Arthur Henry Johnstone

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Chief Scout of South Africa 1958 - 1968

Lt Col A H Johnstone, 1914-1995
Lt Col A H Johnstone, 1914-1995

Lt Col Arthur Henry Johnstone DSO ED was born on the 11th November, 1914, in Cape Town and he attended the SA College School (SACS) which at the time was situated in the Gardens.

His Scouting career started in 1925 when he joined the 4th Cape Town (Metropolitan) troop. Five years later he formed and assisted in running 1st Fish Hoek Pack becoming their Assistant Cub Master in 1933 and Cub Master in 1934. He then moved to Pretoria where he became Scout Master with the 15th Pretoria Methodist Group.

During the Second World War he held various senior ranks and took an important role in both the Western Desert Campaign and the Italian Campaign. He led his regiment in the Battle of El Alamein in 1942 where he was mentioned in dispatches.

Returning to the then Transvaal Division in 1946, Arthur held various warrants becoming Assistant Divisional Commissioner for Cubs (1946), Deputy Divisional Commissioner (1947), Divisional Commissioner (1947), Divisional President (1950), Deputy Chief Scout (1953) and Chief Scout in 1958.

As Chief Scout, Colonel Johnstone was instrumental in forming the Scouting Council which reintegrated the previously racially separate strands of the Movement. He was awarded the Silver Acorn (now Silver Protea) in 1950 and Silver Wolf (now Silver Springbok) in 1954. In 1971 Arthur was awarded the Bronze Wolf. The Bronze Wolf is the only award made by the World Scout Committee and it is given solely in recognition of outstanding service by an individual to the World Scout Movement.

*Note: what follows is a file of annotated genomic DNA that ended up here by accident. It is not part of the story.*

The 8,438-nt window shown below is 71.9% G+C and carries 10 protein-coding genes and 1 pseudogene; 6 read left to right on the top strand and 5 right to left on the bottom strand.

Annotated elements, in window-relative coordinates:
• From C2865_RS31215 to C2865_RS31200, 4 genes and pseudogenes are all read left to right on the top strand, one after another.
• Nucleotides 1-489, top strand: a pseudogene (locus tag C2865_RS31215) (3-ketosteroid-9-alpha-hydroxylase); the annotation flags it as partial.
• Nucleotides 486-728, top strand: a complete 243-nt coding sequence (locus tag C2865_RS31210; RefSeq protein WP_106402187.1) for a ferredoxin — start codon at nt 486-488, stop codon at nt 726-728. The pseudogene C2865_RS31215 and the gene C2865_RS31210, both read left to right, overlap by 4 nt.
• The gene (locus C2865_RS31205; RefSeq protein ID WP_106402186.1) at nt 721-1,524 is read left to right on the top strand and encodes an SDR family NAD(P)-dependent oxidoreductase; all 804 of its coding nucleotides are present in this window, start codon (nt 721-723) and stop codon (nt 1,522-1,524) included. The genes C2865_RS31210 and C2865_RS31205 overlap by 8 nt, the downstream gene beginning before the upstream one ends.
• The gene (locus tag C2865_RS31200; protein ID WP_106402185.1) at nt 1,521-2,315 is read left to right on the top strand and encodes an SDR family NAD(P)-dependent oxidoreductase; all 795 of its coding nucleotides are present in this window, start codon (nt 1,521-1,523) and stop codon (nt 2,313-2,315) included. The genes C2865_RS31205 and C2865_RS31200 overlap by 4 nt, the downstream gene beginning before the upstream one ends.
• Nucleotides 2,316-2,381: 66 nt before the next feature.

In 1990 he was awarded the grade of Bailiff Grand Cross of the Order of Saint John, the order's highest rank.

Carveth Geach, also a former Chief Scout, said of him: "In the dark years when our Scout Promise to be a brother to every other Scout irrespective of colour, class or creed was in direct conflict with the law, Arthur guided us to dispensations which anticipated the happier and fairer constitution which now governs our society."

Arthur Johnstone died in 1995 after a long battle against cancer and diabetes.

"When I took my Scout Promise in 1925, little did I think that nearly 70 years later it would still be the basis of my code of living. Through all those years, it has been my guiding light in peace and war, whether in sunshine or shadow. How lucky I was to have had a code of such high standard to guide my decisions which led to a wonderful and varied life, where service to my fellow men was a top priority bringing me unbelievable happiness. In our changing world I can strongly recommend this way of life, so full of satisfying achievement." - Colonel Arthur Johnstone in a message published in Scouting About in Spring 1994.

Scout awards received by Arthur Johnstone

Ack: Cape Western Scouter May 1958, World Scout Committee, Scouting About No.7 (Spring 1994) and No.8 (Summer 1995), The London Gazette 5th January 1990